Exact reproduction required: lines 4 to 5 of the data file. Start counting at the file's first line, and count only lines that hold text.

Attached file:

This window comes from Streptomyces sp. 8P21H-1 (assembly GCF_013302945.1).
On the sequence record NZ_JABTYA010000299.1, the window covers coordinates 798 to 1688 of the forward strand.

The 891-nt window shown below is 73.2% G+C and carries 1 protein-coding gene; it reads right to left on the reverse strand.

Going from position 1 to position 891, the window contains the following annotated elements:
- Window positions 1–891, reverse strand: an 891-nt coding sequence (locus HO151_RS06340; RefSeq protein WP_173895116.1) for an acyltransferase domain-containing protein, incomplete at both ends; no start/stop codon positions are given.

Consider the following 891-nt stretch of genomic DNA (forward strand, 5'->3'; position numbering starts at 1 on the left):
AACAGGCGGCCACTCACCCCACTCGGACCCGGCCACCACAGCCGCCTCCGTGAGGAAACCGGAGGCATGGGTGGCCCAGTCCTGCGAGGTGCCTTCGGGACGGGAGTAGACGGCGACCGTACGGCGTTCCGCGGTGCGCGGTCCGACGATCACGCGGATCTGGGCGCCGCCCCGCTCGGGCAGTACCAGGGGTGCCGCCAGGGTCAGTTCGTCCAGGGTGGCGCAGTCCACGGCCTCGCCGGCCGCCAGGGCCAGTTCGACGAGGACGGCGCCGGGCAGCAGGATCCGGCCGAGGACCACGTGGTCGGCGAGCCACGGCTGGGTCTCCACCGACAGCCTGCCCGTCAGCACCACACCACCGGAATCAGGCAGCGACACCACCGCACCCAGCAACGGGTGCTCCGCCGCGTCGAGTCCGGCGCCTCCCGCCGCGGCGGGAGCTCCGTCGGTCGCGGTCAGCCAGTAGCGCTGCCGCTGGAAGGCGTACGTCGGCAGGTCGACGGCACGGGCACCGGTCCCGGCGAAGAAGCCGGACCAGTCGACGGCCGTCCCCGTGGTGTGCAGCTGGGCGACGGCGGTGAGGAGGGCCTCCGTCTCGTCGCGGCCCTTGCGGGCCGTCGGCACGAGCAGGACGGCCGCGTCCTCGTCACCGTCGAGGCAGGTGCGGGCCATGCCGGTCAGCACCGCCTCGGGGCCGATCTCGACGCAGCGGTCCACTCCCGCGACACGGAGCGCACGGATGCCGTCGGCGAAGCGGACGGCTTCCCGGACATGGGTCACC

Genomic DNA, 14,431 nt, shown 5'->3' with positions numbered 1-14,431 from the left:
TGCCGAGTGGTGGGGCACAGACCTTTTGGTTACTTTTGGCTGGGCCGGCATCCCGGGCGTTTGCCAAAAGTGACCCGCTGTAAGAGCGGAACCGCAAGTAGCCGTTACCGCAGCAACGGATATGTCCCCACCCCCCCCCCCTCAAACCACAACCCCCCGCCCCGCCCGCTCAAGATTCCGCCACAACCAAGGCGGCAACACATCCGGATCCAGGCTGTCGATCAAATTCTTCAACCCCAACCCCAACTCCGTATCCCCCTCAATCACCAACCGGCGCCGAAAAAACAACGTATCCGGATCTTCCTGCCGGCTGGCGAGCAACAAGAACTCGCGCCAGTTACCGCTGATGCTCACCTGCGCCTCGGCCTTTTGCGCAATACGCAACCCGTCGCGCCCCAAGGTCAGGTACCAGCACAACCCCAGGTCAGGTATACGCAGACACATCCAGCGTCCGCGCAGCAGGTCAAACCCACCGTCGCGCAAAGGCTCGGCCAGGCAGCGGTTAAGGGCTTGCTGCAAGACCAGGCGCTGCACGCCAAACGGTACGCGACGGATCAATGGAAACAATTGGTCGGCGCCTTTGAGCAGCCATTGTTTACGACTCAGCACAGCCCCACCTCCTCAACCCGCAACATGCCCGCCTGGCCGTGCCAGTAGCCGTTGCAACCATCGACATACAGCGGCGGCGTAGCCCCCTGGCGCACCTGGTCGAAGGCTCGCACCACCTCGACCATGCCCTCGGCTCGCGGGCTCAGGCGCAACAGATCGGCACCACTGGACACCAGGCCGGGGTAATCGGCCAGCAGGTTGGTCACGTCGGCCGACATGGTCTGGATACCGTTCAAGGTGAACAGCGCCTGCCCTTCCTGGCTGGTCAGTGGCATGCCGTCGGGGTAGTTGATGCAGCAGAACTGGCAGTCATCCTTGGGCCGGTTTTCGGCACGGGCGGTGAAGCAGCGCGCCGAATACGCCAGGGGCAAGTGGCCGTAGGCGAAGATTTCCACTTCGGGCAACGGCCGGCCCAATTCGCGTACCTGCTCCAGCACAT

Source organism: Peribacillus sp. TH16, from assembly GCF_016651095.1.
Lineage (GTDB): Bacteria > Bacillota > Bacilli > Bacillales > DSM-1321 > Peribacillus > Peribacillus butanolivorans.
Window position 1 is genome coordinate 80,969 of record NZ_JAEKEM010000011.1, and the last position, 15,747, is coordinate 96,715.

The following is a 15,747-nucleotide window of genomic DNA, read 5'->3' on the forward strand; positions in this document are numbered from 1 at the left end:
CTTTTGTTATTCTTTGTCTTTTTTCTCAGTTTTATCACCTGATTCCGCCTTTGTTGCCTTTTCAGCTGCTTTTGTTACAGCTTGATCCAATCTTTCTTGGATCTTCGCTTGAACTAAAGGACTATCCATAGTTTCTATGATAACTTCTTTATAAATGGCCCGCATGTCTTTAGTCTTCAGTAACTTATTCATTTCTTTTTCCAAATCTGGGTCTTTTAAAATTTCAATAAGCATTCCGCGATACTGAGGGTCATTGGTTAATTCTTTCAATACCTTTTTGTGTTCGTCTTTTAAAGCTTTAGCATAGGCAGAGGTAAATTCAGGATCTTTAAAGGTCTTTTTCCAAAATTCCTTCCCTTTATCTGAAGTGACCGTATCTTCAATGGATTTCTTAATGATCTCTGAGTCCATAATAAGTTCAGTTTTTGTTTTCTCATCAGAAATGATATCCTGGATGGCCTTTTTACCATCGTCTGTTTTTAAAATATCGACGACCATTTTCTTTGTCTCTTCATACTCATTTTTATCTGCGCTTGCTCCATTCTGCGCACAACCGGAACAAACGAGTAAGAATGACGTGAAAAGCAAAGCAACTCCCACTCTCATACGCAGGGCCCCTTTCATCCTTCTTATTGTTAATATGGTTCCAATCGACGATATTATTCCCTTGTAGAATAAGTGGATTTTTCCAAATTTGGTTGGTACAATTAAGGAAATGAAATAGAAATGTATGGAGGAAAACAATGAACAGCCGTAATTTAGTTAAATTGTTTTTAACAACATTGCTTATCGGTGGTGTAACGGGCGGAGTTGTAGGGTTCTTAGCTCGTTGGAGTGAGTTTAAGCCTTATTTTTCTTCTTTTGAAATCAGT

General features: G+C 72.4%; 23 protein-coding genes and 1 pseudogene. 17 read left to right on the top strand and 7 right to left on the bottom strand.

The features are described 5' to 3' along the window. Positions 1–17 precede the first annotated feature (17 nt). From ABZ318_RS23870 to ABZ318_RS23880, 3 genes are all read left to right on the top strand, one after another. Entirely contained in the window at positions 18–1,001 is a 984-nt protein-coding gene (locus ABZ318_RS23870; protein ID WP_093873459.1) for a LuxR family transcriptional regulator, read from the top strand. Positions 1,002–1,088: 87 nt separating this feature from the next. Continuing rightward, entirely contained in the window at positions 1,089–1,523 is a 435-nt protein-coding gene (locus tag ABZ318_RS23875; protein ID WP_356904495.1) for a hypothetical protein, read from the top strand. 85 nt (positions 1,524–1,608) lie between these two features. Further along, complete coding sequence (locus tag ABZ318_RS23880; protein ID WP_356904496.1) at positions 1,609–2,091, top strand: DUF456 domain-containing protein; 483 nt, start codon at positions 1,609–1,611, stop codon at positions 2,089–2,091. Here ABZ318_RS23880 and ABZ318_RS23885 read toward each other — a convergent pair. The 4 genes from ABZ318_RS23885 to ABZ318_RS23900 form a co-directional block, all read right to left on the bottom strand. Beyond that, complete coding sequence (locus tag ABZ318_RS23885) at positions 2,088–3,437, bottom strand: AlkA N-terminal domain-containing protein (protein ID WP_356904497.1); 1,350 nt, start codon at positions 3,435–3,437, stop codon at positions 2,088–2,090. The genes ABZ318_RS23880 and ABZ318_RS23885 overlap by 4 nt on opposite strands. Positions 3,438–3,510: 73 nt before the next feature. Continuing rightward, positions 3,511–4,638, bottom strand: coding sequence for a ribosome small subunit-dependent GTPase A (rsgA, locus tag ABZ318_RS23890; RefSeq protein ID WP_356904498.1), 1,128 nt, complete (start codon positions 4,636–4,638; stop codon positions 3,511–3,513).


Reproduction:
Going from position 1 to position 891, the window contains the following annotated elements:
- Window positions 1–891, reverse strand: an 891-nt coding sequence (locus HO151_RS06340; RefSeq protein WP_173895116.1) for an acyltransferase domain-containing protein, incomplete at both ends; no start/stop codon positions are given.